In Massachusetts, the Court found “the zones thereby compromise petitioners’ ability to initiate the close, personal conversations that they view as essential to ‘sidewalk counseling.’” The same is true in New Hampshire.
So why did Governor Hassan rush to sign an unconstitutional breach of the First Amendment into New Hampshire law. We tried to warn her that it would not survive the summer. In fact, the Court’s imminent decision seems to have rushed the Governor into signing the bill.
Given the McMullen decision, New Hampshire’s buffer zone law is null and void. The Legislature can’t officially repeal it until next year, but there is no way the Attorney General’s Office or local police departments should waste resources attempting to enforce an unconstitutional statute.
New Hampshire should protect access to health care facilities and public safety. Thankfully, there have been no such issues at the clinic in Manchester. The city’s police department has done a fine job ensuring that no one is blocked from entering or leaving the facility, and that traffic flows safely through the neighborhood. Should existing laws ever prove inadequate to serving these needs, the Legislature should find a solution narrowly crafted to preserve access and safety that does not “burden substantially more speech than is necessary to further the government’s legitimate interests.”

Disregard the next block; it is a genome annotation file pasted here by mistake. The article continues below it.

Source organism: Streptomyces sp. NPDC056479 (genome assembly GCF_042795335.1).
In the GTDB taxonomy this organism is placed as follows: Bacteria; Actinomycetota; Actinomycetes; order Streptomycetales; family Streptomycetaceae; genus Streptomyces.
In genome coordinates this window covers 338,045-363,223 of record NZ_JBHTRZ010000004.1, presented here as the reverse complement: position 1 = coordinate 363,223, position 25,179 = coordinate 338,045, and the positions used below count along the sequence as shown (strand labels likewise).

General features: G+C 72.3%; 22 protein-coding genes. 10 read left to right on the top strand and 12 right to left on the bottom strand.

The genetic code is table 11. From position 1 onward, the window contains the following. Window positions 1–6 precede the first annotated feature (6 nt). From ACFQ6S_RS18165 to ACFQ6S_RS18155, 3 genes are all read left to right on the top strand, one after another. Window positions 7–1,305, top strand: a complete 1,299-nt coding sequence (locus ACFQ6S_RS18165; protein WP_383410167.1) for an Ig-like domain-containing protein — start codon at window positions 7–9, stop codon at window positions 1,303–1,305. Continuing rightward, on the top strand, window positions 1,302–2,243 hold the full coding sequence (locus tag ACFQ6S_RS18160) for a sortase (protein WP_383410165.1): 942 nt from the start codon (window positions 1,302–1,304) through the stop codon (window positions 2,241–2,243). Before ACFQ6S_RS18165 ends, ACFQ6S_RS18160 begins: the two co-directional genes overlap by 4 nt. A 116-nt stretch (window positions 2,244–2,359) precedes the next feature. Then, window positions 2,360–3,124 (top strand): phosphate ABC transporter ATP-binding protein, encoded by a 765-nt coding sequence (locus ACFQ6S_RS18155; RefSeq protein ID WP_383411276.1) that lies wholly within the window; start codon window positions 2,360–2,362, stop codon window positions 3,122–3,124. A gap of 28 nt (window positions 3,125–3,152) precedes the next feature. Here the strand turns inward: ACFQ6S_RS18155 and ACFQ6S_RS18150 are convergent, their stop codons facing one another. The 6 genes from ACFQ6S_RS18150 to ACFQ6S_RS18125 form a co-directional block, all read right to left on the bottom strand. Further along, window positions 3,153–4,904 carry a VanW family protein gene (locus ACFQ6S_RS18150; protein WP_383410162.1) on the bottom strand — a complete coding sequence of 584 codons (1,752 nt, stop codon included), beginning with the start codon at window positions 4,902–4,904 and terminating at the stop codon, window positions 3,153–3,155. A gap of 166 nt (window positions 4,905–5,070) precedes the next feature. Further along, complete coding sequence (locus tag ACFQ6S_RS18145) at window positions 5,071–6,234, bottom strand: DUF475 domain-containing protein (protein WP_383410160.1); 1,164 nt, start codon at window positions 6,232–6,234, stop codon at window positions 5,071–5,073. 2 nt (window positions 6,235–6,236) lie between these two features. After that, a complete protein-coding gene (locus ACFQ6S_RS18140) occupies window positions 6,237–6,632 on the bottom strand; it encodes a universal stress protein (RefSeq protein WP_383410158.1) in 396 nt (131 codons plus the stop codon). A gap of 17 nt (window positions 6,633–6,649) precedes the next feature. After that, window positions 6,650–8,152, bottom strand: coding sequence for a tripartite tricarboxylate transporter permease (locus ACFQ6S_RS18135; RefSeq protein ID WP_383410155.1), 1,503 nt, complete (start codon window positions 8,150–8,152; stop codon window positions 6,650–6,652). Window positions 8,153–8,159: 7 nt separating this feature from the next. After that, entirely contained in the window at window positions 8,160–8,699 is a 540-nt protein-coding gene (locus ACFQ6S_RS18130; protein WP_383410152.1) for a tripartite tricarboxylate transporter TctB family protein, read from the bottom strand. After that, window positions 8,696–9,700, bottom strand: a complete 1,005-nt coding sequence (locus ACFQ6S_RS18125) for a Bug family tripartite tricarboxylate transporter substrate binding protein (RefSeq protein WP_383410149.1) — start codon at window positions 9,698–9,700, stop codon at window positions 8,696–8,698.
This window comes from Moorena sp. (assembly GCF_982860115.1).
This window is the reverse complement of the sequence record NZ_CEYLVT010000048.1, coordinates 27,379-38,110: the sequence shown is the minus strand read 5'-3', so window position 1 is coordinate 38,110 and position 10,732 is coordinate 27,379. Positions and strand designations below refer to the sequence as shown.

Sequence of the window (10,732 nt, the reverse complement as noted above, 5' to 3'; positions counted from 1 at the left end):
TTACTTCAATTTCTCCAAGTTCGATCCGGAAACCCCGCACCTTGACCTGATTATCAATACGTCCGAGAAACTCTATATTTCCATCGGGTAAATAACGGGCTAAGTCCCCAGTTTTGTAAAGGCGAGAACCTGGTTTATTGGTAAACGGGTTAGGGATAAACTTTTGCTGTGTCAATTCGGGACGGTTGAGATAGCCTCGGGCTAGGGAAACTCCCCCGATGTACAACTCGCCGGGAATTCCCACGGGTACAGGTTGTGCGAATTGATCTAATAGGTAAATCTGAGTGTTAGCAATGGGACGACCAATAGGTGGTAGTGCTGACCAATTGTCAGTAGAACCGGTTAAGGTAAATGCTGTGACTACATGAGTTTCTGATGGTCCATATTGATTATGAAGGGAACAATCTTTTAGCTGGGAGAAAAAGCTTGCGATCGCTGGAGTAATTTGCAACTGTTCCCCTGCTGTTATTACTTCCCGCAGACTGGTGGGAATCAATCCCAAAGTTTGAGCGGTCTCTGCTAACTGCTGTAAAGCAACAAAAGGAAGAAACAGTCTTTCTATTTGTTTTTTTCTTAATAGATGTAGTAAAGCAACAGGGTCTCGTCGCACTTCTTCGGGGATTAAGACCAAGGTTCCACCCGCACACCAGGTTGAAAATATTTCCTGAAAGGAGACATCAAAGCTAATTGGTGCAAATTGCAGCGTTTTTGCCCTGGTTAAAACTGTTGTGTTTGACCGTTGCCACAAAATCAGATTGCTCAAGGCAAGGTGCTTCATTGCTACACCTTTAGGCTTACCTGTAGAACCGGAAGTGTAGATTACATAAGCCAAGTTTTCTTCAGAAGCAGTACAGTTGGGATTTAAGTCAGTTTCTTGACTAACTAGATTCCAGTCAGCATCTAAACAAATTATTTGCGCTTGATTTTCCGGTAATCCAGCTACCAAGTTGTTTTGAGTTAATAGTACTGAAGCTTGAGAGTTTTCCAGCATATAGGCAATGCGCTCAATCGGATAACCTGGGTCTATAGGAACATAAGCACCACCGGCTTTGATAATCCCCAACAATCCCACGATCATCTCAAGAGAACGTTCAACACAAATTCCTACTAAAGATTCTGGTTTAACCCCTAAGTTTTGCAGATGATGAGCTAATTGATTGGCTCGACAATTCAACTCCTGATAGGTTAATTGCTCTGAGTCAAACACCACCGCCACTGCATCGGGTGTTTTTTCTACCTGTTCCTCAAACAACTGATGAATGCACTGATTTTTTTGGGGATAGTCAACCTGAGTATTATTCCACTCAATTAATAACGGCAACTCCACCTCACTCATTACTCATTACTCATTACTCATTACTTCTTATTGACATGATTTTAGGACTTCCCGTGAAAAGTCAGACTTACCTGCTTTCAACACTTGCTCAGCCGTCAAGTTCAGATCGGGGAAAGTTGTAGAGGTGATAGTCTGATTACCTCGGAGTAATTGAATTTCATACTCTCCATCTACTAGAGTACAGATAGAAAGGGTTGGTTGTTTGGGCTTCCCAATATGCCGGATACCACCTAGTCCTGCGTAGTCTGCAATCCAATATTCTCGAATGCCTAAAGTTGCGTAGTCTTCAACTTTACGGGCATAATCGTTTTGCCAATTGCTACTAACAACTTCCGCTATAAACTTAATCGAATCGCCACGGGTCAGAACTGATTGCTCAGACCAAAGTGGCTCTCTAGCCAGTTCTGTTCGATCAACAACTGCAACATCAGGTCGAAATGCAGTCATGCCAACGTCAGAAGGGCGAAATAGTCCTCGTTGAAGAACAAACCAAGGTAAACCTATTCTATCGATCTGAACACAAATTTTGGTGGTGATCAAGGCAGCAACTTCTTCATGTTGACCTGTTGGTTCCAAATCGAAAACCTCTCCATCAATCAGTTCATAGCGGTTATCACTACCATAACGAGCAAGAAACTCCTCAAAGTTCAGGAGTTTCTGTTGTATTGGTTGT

Abortion is a controversial issue. Our beliefs are personal and deeply held. Anything touching on this subject becomes polarized. But this week’s unanimous Supreme Court decision should convince us that the unconstitutional buffer zone law has nothing to do with abortion. Rather, “it imposes an especially significant First Amendment burden.”
Going forward, I hope that we can all agree, much like the liberal and conservative Justices on the U.S. Supreme Court, on the right of all Americans to speak freely on public sidewalks.
Senator Sharon Carson (R-Londonderry) chairs the Senate Judiciary Committee.
Union Leader’s Drew Cline:
“Dan Innis Is No Political Lightweight”